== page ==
BEA conference recap
A few weeks ago I had the opportunity to attend the BookExpo America (BEA), an enormous publishing trade show hosted at the Jacob Javitz Center in NYC. Monsoon Commerce has been involved with BEA—and the media community—for many years through our retail arm, Alibris, and via the many media e-commerce merchants that use Monsoon Pro, Edge, and Connect to optimize sales on Amazon, eBay, and other marketplaces. Certainly there is no shortage of change within the industry, and the conference was filled with discussion and debate on the direction and evolution of books and media. A couple of common themes persisted through the show:
The shift from ‘p’ to ‘e’
Some interesting data from our friends at Bowker and the Book Industry Study Group (BISG) highlights the continued decline of physical books while electronic books begin to flat line. The percentage of book buyers who have purchased an ebook has leveled off at around 17%, mainly due to slow acceptance in categories other than Adult Fiction. Seems pretty surprising that the growth has leveled off, and questions still loom as to when other categories (mainly Juvenile and Adult Non fiction) will make the transition.
Social Reading and Discovery
One of the more promising and emerging trends is the development of social reading and discovery tools. Several sessions were filled with discussion on this topic, with many pointing out that few solutions exist. Peter Hildick-Smith from the Codex Group pointed out that as physical stores go away, so does discoverability. Two years ago, 31% of respondents found the last book they read in a bookstore. As of the end of May 2012, that number has decreased by 45% — down to 17%. Sites like Goodreads continue to grow in buzz and traffic – Goodreads boasts 9mm registered users and a 38% increase in visitors. Clearly a shift is occurring here.
There was nonstop discussion on how the industry can scale and grow, especially facing significant changes to business models. For instance, distributors who previously sold to Borders are now on the hunt to replace that volume. Since there is no single outlet to replace those sales, the distributors are forging relationships with secondary and tertiary retailers. Some of these new retailers are looking at third-party tools to effectively manage price, and the distributors are looking at ways to augment their services to include these new requirements.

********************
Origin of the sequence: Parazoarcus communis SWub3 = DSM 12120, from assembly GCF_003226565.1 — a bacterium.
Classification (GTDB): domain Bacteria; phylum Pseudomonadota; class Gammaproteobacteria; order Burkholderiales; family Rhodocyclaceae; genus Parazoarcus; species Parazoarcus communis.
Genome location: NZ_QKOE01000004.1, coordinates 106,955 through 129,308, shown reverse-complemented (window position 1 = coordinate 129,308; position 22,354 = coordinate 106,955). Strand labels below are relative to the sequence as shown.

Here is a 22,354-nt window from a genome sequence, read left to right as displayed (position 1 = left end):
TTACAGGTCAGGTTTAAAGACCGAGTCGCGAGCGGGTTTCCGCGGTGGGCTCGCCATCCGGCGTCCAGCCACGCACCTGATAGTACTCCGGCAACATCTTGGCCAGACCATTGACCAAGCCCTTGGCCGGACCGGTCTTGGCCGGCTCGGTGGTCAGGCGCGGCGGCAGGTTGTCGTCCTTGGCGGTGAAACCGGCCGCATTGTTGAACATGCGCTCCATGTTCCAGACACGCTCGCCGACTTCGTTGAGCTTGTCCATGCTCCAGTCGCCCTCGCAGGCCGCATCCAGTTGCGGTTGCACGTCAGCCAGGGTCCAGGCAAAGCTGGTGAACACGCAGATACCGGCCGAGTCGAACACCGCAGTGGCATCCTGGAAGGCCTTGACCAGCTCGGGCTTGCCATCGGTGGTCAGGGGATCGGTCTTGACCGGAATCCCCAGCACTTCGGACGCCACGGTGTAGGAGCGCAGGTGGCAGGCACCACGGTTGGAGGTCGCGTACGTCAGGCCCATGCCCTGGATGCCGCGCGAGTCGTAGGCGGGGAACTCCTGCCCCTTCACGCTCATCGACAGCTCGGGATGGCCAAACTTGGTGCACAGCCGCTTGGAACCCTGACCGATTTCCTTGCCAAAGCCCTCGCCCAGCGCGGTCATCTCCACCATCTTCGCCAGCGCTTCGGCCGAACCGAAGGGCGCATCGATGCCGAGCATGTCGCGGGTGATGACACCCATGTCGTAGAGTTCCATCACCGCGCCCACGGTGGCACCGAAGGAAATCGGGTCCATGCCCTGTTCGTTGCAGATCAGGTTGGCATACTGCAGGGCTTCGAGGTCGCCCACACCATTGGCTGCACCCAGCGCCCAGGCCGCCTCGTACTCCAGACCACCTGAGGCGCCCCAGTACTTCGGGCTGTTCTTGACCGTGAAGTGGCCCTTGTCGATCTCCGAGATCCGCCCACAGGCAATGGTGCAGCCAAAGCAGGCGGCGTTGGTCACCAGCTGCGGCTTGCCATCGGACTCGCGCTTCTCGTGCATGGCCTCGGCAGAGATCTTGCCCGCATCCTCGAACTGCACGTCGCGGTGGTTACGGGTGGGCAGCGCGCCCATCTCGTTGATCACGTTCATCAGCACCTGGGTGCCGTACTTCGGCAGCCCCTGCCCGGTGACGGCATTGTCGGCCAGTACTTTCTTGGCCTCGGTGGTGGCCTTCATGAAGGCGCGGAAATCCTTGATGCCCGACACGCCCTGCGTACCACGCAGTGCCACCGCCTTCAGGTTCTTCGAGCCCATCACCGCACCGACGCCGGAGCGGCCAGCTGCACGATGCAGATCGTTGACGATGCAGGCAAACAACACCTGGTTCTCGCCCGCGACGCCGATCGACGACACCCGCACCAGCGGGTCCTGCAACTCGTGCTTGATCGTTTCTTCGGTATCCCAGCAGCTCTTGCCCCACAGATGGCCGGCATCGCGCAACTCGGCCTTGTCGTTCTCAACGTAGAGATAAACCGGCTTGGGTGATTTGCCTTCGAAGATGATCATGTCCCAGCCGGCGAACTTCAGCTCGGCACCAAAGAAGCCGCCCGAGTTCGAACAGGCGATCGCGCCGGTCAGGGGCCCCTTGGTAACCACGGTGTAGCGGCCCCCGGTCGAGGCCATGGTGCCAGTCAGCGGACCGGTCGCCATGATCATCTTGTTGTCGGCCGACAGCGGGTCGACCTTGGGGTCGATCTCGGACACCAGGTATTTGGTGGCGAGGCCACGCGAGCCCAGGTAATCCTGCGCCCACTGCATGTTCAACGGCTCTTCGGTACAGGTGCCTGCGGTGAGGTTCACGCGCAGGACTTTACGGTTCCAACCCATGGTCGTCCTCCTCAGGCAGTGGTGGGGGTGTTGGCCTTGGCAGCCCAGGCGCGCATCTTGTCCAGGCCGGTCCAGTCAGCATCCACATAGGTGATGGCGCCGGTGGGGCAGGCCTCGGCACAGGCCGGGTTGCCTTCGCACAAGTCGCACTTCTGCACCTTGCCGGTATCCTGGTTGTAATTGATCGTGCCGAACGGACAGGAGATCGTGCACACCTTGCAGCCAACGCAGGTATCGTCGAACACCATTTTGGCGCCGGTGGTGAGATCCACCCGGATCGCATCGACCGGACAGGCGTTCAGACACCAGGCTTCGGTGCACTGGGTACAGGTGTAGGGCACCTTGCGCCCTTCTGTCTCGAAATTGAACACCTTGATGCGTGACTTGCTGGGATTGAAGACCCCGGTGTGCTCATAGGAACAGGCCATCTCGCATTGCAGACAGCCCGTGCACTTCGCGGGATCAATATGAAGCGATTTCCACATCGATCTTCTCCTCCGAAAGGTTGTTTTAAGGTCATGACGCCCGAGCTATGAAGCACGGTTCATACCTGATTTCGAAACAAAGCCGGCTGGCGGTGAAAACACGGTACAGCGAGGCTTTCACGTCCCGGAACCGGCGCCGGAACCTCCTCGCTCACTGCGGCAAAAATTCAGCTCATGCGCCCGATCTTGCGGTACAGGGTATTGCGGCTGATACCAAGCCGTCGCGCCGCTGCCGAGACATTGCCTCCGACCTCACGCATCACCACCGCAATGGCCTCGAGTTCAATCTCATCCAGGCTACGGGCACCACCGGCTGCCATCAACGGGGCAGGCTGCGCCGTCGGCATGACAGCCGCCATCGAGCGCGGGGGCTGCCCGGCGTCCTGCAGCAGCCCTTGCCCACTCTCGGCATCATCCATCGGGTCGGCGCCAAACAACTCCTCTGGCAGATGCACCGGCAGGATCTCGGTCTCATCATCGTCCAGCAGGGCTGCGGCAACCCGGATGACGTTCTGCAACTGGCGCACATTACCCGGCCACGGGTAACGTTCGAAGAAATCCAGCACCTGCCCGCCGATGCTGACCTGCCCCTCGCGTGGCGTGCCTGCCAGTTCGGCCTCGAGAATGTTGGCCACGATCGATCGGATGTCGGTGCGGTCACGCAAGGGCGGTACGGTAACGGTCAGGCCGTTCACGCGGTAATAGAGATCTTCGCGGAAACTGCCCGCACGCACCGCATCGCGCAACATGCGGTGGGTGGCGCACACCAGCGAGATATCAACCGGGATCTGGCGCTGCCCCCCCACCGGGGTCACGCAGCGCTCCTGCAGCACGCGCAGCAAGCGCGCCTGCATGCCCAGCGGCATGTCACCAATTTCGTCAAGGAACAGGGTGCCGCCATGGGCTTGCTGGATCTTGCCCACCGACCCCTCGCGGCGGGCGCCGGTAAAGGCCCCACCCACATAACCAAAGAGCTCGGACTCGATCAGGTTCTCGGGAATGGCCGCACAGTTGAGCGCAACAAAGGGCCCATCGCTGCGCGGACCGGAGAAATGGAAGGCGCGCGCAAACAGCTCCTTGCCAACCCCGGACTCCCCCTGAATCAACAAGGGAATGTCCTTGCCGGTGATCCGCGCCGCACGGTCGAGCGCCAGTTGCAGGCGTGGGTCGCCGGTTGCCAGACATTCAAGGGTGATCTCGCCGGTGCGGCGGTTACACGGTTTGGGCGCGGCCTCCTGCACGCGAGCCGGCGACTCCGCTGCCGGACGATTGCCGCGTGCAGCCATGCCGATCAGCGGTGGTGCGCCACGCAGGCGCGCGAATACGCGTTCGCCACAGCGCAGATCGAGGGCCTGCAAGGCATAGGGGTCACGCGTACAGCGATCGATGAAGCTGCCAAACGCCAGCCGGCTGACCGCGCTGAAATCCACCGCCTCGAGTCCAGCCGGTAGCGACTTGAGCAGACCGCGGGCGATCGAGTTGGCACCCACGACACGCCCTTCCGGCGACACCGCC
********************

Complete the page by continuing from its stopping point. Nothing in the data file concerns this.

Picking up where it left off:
On the publishing side, individual authors are being challenged to self-promote their work rather than have the publisher solely be responsible for generating buzz and sales. Authors have new social tools such as Facebook and Tumblr to build buzz, but must put in more time to champion the building of a fan base and creating buzz. A great example of how a grass roots connection between author and reader can be found with the explosive growth of “50 Shades of Grey.” Initially published at the end of May 2011, the book was nominated for a Goodreads Choice Award for 2011 solely based on reviews from readers. The author then fueled engagement in social channels by directly engaging with fans. Soon, other media outlets were talking about the book and a tipping point occurred – the book is now a #1 bestseller on the New York Times best seller list.
Clearly channel and format shifts continue to drive change within the book industry. Ebooks are taking share from physical books. Other sources of entertainment (think Angry Birds) are the primary sources of entertainment on electronic devices and taking share away from book reading. Overall dollars spent on purchasing books of all formats are in decline. With all of this change will come innovation – both within the creation and consumption of books, as well as augmenting enterprise solutions that help retailers, publishers, and distributors drive new growth through new channels and improve existing operations. As it stands now, there were too many presentations at BEA that had a giant question mark as their last slide, indicating that the industry is still trying to figure it all out.